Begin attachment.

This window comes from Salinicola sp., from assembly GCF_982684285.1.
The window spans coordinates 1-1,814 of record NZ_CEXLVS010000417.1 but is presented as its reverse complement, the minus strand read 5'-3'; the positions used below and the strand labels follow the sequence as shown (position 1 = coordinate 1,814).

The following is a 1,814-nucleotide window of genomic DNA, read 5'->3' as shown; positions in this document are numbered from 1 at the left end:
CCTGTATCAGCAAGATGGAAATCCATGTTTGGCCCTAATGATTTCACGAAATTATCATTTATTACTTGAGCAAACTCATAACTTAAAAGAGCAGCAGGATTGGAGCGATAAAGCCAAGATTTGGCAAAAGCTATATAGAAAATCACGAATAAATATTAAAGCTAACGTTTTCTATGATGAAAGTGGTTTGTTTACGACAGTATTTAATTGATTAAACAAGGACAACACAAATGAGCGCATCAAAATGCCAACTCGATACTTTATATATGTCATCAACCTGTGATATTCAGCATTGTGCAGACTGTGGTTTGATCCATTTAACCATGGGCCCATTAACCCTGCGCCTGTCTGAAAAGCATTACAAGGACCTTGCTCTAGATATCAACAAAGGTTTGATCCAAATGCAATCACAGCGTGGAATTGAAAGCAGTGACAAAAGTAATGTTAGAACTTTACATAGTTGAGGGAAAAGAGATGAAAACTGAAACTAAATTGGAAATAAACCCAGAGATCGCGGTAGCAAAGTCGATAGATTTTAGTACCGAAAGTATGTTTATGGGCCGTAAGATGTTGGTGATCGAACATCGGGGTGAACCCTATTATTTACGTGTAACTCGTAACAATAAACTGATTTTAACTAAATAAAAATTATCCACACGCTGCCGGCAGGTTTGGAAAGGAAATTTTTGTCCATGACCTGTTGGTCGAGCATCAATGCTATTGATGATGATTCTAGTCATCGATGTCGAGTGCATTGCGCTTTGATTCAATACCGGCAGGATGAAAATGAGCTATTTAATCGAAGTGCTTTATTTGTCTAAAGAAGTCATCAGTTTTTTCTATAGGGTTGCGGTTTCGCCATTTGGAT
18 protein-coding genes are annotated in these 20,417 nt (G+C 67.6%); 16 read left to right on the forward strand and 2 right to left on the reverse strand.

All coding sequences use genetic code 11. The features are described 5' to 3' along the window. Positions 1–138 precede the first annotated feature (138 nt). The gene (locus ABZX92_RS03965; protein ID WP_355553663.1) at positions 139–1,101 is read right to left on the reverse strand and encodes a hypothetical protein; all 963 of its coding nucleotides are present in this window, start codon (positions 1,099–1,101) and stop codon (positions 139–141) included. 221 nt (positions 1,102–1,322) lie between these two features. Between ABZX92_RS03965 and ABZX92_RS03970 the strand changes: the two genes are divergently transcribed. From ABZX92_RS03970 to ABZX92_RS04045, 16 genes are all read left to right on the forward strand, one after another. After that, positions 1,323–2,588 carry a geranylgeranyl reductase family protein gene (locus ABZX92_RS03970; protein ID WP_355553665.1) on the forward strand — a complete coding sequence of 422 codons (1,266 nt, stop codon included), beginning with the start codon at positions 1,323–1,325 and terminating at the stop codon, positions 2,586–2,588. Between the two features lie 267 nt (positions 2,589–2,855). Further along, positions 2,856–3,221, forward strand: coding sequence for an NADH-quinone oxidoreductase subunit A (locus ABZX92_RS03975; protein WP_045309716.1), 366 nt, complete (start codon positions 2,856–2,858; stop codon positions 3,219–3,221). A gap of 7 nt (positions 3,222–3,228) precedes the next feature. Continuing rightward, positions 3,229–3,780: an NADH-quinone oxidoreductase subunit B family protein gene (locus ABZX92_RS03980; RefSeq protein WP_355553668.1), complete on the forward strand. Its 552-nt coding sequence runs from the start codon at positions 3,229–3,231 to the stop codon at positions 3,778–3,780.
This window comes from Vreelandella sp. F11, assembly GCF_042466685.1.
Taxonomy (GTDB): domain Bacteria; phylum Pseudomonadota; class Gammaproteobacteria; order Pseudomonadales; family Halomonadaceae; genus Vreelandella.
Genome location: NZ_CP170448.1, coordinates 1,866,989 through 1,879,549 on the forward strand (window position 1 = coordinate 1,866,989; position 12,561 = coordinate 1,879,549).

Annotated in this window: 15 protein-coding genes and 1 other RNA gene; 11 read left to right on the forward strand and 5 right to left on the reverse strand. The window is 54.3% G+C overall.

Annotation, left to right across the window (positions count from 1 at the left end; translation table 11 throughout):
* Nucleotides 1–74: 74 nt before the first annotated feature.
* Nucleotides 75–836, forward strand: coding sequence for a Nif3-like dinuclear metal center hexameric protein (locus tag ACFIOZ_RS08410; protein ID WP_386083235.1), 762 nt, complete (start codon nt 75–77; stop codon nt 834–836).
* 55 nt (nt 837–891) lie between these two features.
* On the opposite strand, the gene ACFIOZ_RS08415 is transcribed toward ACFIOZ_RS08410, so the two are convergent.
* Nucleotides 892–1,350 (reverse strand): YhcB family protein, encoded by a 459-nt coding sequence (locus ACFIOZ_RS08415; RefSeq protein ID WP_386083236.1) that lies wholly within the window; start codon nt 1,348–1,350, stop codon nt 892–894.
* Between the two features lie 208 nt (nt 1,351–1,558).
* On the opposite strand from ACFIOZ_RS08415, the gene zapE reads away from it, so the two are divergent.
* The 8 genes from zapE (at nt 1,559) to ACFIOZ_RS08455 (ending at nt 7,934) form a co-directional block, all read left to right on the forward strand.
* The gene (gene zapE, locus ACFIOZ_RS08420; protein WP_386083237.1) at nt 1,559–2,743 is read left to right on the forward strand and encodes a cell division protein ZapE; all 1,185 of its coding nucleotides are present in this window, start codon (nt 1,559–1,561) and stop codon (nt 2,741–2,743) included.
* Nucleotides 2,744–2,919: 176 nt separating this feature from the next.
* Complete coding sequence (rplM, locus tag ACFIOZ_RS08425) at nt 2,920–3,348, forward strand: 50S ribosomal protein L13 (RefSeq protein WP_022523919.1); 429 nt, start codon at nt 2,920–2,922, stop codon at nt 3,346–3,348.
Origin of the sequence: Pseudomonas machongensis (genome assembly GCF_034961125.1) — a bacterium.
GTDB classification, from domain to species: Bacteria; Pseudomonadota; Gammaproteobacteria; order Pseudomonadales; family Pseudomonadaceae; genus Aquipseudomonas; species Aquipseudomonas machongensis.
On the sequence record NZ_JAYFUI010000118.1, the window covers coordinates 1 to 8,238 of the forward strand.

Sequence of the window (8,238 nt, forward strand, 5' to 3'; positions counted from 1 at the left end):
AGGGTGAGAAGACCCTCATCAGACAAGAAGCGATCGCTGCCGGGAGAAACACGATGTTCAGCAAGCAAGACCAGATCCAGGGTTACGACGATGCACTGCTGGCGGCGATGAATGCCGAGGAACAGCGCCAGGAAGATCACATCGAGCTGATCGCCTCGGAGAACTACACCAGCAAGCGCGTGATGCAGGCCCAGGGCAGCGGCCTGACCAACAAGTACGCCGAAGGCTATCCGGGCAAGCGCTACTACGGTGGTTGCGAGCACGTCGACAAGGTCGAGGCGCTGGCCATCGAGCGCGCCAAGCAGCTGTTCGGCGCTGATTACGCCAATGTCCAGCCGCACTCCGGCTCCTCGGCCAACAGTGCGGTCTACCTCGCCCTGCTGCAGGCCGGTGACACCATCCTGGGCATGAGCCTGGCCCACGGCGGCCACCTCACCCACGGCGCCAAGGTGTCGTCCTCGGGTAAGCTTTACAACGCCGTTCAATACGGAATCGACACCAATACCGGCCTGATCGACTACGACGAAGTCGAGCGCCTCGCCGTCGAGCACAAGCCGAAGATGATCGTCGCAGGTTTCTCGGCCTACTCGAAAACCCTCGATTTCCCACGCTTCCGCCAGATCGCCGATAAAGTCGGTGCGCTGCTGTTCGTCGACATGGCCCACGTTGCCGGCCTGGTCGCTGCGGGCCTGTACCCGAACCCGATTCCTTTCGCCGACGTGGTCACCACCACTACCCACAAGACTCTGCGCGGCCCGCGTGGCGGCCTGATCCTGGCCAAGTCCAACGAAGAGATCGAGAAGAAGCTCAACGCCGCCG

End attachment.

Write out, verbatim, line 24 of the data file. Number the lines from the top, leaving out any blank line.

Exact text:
GTDB classification, from domain to species: Bacteria; Pseudomonadota; Gammaproteobacteria; order Pseudomonadales; family Pseudomonadaceae; genus Aquipseudomonas; species Aquipseudomonas machongensis.